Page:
Name Authority Control

By Janifer Gatenby and Karen Smith-Yoshimura

Note: This book chapter is an entry in the Encyclopedia of Library and Information Sciences published by CRC Press, Taylor & Francis Group and requires paid access to read.

The purpose of name authority control is to facilitate searching and browsing by 1) ensuring retrieval of all the works of a person, personal identity such as a pseudonym, family name, or organization where they may be published under different name versions over time and in different places; 2) enabling other works by the same identity to be retrieved from any one work; 3) by eliminating works of other identities with the same name; and 4) by concise name indexes that ensure efficient browsing. Authority records may include name variants, and these are distinguished from related names of other identities of the same person. Records also contain differentiating information and, most importantly, identifiers that are the key elements facilitating linking. Differentiating information differs for personal and organization names. The creation of authority records is a labor-intensive process, and the trend is toward creating locally and sharing internationally. Consolidated sources are important for facilitating reuse and as key resources in linked data. Input data are accepted from a variety of sources, including biographical sources, encyclopedias, institution records, and crowdsourced systems. Different models and encoding systems are detailed.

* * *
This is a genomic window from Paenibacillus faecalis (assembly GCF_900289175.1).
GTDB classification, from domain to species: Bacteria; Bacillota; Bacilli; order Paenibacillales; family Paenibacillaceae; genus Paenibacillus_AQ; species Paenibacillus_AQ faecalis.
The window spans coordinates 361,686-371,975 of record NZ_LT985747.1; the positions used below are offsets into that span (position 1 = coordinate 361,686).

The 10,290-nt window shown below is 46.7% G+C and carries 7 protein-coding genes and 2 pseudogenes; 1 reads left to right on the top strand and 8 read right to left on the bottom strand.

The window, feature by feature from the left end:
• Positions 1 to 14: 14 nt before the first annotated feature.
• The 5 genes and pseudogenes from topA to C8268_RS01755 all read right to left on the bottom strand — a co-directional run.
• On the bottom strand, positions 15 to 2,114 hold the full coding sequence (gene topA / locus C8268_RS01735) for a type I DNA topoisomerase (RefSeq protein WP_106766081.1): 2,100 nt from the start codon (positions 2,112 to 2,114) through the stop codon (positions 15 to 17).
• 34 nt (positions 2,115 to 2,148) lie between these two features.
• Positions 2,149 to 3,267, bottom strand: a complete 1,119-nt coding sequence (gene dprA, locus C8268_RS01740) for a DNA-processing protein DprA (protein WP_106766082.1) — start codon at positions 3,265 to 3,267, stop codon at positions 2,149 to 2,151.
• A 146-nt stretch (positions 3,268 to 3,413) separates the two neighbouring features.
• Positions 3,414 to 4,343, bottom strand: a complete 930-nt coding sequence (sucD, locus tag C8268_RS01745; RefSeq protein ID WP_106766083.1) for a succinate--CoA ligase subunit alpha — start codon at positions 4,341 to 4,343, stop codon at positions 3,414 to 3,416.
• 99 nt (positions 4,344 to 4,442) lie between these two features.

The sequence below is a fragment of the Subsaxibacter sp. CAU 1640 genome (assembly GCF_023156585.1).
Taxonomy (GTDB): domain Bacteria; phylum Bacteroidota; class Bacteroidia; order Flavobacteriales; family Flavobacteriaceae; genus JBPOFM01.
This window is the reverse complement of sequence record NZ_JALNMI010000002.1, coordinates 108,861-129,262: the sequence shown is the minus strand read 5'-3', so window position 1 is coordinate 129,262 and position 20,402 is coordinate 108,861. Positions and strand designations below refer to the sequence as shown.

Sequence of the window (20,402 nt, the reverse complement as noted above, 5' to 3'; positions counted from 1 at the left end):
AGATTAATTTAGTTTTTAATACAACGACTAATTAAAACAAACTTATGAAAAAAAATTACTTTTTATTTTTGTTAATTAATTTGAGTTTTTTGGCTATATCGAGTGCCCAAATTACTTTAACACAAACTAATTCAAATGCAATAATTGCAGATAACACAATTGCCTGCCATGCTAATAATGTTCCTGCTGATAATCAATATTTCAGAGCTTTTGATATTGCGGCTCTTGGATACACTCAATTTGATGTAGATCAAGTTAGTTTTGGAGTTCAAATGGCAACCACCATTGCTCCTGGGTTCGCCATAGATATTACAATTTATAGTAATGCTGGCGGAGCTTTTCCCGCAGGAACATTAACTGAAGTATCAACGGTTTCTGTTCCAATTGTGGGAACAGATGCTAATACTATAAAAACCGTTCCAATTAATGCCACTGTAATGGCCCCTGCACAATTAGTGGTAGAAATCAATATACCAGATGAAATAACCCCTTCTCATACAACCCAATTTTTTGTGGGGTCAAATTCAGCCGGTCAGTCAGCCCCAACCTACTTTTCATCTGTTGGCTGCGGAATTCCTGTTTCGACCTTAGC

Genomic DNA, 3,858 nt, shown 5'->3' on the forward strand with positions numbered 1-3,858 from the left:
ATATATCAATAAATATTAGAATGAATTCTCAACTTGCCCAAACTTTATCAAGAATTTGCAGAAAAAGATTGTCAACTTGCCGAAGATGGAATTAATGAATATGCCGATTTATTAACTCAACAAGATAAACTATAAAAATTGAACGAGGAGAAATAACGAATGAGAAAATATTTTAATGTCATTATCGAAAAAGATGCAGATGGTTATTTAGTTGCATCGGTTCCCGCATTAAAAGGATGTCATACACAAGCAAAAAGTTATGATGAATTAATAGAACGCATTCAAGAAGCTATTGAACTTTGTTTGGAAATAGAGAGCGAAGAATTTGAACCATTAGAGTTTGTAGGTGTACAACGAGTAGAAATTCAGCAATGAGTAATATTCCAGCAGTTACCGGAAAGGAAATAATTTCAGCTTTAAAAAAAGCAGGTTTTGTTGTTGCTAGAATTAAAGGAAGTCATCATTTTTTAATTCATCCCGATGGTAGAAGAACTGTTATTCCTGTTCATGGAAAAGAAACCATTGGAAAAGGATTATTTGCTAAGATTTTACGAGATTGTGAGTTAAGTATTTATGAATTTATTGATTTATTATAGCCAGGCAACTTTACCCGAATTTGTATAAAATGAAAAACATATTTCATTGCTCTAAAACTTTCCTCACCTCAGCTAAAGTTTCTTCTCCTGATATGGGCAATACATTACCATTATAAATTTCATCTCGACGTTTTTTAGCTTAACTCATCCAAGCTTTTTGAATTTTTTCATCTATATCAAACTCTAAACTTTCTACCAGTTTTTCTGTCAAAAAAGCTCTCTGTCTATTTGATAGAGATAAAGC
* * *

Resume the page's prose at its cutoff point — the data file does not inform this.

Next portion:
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Suggested citation:Gatenby, Janifer, and Karen Smith-Yoshimura. Name Authority Control. McDonald, J. (Ed.), Levine-Clark, M. (Ed.). (2017). Encyclopedia of Library and Information Sciences Fourth Edition. Boca Raton: CRC Press.DOI: 10.1081/E-ELIS4-120050533.